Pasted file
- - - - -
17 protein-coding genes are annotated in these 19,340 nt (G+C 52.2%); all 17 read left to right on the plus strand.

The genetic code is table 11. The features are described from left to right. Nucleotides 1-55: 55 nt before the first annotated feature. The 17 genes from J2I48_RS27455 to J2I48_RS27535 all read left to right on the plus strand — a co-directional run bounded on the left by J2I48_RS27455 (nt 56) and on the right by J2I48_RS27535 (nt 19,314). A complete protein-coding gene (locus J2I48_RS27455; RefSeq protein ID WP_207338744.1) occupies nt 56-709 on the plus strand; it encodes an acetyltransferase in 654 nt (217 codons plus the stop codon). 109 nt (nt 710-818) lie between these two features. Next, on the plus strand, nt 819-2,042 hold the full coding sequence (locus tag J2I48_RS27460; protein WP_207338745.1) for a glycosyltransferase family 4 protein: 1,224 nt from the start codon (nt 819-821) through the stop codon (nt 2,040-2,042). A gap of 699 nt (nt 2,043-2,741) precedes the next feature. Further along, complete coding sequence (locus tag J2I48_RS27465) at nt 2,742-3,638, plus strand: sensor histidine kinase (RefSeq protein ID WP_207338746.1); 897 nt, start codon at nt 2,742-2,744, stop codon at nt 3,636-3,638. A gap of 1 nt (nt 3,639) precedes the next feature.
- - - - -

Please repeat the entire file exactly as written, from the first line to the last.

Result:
17 protein-coding genes are annotated in these 19,340 nt (G+C 52.2%); all 17 read left to right on the plus strand.

The genetic code is table 11. The features are described from left to right. Nucleotides 1-55: 55 nt before the first annotated feature. The 17 genes from J2I48_RS27455 to J2I48_RS27535 all read left to right on the plus strand — a co-directional run bounded on the left by J2I48_RS27455 (nt 56) and on the right by J2I48_RS27535 (nt 19,314). A complete protein-coding gene (locus J2I48_RS27455; RefSeq protein ID WP_207338744.1) occupies nt 56-709 on the plus strand; it encodes an acetyltransferase in 654 nt (217 codons plus the stop codon). 109 nt (nt 710-818) lie between these two features. Next, on the plus strand, nt 819-2,042 hold the full coding sequence (locus tag J2I48_RS27460; protein WP_207338745.1) for a glycosyltransferase family 4 protein: 1,224 nt from the start codon (nt 819-821) through the stop codon (nt 2,040-2,042). A gap of 699 nt (nt 2,043-2,741) precedes the next feature. Further along, complete coding sequence (locus tag J2I48_RS27465) at nt 2,742-3,638, plus strand: sensor histidine kinase (RefSeq protein ID WP_207338746.1); 897 nt, start codon at nt 2,742-2,744, stop codon at nt 3,636-3,638. A gap of 1 nt (nt 3,639) precedes the next feature.